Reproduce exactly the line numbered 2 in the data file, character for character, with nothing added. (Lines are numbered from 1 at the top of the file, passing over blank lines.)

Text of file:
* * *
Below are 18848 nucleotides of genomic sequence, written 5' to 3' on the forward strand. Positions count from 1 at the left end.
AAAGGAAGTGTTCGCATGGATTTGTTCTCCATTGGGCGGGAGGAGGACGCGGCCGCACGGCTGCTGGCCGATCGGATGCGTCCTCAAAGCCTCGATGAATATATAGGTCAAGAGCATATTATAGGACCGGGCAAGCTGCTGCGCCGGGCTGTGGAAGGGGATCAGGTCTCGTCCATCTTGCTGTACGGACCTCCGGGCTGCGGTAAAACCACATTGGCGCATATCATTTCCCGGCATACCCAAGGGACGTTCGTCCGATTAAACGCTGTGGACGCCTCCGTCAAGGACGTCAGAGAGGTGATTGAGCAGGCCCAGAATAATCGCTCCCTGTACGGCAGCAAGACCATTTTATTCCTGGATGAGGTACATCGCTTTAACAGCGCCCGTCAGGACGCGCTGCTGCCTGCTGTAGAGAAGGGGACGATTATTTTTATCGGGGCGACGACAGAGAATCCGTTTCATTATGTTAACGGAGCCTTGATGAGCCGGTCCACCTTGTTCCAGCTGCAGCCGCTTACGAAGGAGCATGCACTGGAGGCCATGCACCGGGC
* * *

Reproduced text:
AAAGGAAGTGTTCGCATGGATTTGTTCTCCATTGGGCGGGAGGAGGACGCGGCCGCACGGCTGCTGGCCGATCGGATGCGTCCTCAAAGCCTCGATGAATATATAGGTCAAGAGCATATTATAGGACCGGGCAAGCTGCTGCGCCGGGCTGTGGAAGGGGATCAGGTCTCGTCCATCTTGCTGTACGGACCTCCGGGCTGCGGTAAAACCACATTGGCGCATATCATTTCCCGGCATACCCAAGGGACGTTCGTCCGATTAAACGCTGTGGACGCCTCCGTCAAGGACGTCAGAGAGGTGATTGAGCAGGCCCAGAATAATCGCTCCCTGTACGGCAGCAAGACCATTTTATTCCTGGATGAGGTACATCGCTTTAACAGCGCCCGTCAGGACGCGCTGCTGCCTGCTGTAGAGAAGGGGACGATTATTTTTATCGGGGCGACGACAGAGAATCCGTTTCATTATGTTAACGGAGCCTTGATGAGCCGGTCCACCTTGTTCCAGCTGCAGCCGCTTACGAAGGAGCATGCACTGGAGGCCATGCACCGGGC